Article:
February 19th, 2011 at 7:38 pm
House GOP Gets 60% of its $100 Billion Loaf

After originally pledging to cut $100 billion in spending this year the House GOP leadership settled for a cut of $30 billion.  Then, the Tea Party-backed freshman caucus weighed in and forced a rethink.  Early this morning, the House voted to cut $60 billion in this year’s budget.

That’s real, measureable progress.  Getting 60% of a loaf may not satisfy everyone’s hunger for budget cuts, but it is still a victory for fiscal conservatives.  Well done.

February 18th, 2011 at 5:44 pm
U.S. House Unleashed

The Wall Street Journal’s Kimberly Strassel describes perfectly the triumph of democracy that House Speaker John Boehner (R-OH) made possible this week by opening up the budget bill to floor amendments from anyone.

Neglected questions were once again asked. Should we get rid of federal funding for the arts? Should the government be designating federal monuments? What’s the role of NASA? And Congress finally got to air some dirty secrets.

One of this week’s more symbolically rich cuts came from Arizona’s Republican Jeff Flake, who won an amendment erasing $34 million for the National Drug Intelligence Center in Johnstown, Pa. The center, despite serving no real purpose, had been protected for decades, via earmarks, by the late Defense appropriations chair John Murtha.

A little later, Strassel identifies the best aspect of Boehner’s new regime:

This week’s exercise forced members to read the underlying spending bill; to understand the implications of hundreds of amendments; to remain on the floor for debate; and to go on record with votes for which voters will hold them accountable.

Indeed, John Murtha and corrupt legislative processes are dead.  Long live this new era under Speaker Boehner’s new House rules where members of Congress can finally earn their money.

February 17th, 2011 at 7:20 pm
Military Engine Few Want Finally Gets Voted Down

A funny thing happened when House Republicans opened up the process to allow amendments to spending bills: a bipartisan coalition voted overwhelmingly to cancel a $3 billion boondoggle.

Interestingly, the project killed was the F-35 Joint Strike Fighter’s alternative engine.  Following a well-trodden path to budgetary immortality, contractors General Electric and Rolls Royce spread the work around many states hoping enough Congress members would vote to keep the money flowing to their districts.

No more.  Both the Bush and Obama administrations have called for the termination of the alternative engine program as a way to cut waste in the Pentagon’s budget.  After years of work and billions in spending everyone involved anticipates billions more in appropriations before the engine becomes operational.

With yesterday’s vote to stem the tide of red ink on the books, let’s hope there are more chances for an open budget process that saves taxpayers money.

January 22nd, 2011 at 6:13 pm
Bachmann Continues Independent Streak

Other than her congressional district, Rep. Michele Bachmann’s (R-MN) true base of support comes from the millions of Tea Party members currently providing the grassroots dynamism of the Republican Party.  Bachmann raised so much money last cycle that some pundits think she’s running for U.S. Senate or even president.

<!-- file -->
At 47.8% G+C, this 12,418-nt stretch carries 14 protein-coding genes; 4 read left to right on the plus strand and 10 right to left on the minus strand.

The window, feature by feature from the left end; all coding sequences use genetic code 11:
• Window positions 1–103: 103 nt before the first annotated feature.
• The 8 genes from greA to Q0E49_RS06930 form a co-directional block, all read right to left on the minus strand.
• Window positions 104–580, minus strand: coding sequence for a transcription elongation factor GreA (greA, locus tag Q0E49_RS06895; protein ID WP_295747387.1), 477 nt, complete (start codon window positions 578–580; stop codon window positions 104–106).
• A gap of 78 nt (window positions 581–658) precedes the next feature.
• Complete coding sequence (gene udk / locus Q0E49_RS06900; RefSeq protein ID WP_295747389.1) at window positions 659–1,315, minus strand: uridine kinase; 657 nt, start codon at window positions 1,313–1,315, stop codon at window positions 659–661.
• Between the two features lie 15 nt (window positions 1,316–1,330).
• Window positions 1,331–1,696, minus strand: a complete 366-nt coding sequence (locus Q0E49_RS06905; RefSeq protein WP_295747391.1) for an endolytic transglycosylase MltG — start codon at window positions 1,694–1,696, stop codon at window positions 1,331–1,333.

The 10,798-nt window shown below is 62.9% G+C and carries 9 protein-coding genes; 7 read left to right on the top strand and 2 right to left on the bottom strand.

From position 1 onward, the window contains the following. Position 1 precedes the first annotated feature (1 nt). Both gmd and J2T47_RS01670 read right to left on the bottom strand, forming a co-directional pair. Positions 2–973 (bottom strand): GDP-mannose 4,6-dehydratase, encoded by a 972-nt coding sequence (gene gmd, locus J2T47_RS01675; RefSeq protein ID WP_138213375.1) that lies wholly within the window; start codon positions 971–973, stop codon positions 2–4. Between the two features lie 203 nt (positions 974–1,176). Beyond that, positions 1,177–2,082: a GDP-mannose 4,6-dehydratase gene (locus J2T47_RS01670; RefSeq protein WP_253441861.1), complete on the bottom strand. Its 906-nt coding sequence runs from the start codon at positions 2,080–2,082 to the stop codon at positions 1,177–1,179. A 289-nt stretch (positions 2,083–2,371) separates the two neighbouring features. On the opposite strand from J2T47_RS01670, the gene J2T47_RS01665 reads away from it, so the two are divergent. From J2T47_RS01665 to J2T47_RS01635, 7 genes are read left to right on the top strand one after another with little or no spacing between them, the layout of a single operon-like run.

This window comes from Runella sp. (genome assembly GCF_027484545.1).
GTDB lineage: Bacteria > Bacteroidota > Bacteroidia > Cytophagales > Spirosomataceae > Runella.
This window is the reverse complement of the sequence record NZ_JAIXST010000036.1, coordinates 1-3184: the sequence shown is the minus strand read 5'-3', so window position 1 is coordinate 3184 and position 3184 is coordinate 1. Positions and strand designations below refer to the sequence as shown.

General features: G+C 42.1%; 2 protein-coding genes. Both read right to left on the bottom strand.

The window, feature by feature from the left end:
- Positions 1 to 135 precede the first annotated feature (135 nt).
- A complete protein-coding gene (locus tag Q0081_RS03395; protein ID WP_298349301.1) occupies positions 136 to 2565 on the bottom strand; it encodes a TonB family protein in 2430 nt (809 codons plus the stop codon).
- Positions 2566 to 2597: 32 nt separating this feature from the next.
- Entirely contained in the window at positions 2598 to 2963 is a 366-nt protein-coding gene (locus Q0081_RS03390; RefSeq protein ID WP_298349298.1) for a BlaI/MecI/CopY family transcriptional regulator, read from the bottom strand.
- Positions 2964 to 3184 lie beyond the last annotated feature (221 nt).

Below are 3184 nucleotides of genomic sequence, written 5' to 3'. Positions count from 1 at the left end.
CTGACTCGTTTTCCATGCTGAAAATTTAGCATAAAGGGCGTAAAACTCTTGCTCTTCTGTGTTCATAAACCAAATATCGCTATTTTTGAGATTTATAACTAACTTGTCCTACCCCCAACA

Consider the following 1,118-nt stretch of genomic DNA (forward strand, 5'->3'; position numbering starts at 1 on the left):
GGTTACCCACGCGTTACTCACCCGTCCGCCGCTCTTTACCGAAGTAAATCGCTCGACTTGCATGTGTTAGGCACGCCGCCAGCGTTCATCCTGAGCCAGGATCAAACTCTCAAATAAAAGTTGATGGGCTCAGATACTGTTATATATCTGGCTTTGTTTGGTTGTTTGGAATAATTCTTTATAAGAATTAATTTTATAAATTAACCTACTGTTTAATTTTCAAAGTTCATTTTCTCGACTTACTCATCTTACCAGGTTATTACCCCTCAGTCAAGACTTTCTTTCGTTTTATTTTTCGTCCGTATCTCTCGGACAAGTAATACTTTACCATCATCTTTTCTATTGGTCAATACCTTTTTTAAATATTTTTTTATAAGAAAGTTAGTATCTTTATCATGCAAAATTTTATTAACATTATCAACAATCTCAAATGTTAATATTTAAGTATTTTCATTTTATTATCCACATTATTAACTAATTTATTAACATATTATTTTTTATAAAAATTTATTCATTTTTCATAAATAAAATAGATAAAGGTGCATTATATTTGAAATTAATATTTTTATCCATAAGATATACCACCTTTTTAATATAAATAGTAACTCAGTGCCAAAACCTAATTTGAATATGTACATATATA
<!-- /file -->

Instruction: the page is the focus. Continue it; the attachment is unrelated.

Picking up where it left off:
The announcement that Bachmann is delivering an unofficial Republican response to President Barack Obama’s State of the Union Address will heighten that speculation.  It will also anger the House Republican leadership that continues to pass over Bachmann.  First, it voted her down in a bid to be the new chair of the House GOP Conference Chair.  Bachmann pressed ahead with her own Tea Party caucus, raising even more money.  Now, Rep. Paul Ryan (R-WI) is slated to give the official Republican response, but Bachmann will deliver her own via the Tea Party Express website.

There may not be a way for Bachmann to capitalize on her media stardom, unless she continues to go her own way.  This will widen the gap between her and House GOP leadership, but if she wins a Senate seat or the presidency in 2012, the onus will be on leadership to make nice with her.

January 21st, 2011 at 12:52 pm
The Economics of Federalism

Yesterday, 60 members of the House Republican majority endorsed a bill that would “deregulate” health insurance purchases by allowing consumers to buy plans across state lines.  The idea is to let companies compete on a national scale, spreading the risk and lowering premiums.  The bill is gaining support as a free market counterargument against ObamaCare’s one-size-fits-all regulation of health insurance.

There is a caveat.  In order to liberalize the insurance market, the GOP-sponsored bill must take away the states’ power to regulate insurance.  The reason insurance plans cost different amounts in different states is because individual states have different regulatory schemes.  Those schemes are the product of public policy decisions hammered out at the state level.  Importantly for 10th Amendment limited government types, the plan to “deregulate” the health insurance market comes at the expense of state sovereignty.

Ironically, the only way the House Republicans’ answer to ObamaCare gets passed is through an expansive reading of Congress’ ability to regulate interstate commerce “among the states.”  Members of Congress will (or at least should) have to struggle with which conservative principle they value more in this instance: the free market or federalism.  In a certain sense, federalism grants to states a public policy monopoly over all issues not expressly contained in the text of the U.S. Constitution.  That monopoly drives up prices for consumers in states with costly regulations.  Theoretically, if people want to pay less for health insurance, they could move to a state with less costly regulations.

Ideas like federalism have consequences.  As the Tea Party-flavored House GOP boards the ship of state, it will be interesting to see which crate of principles the revolutionaries toss over.

H/T: Los Angeles Times

January 14th, 2011 at 6:41 pm
Gingrich Lays Down the Gauntlet for Restoring America’s Greatness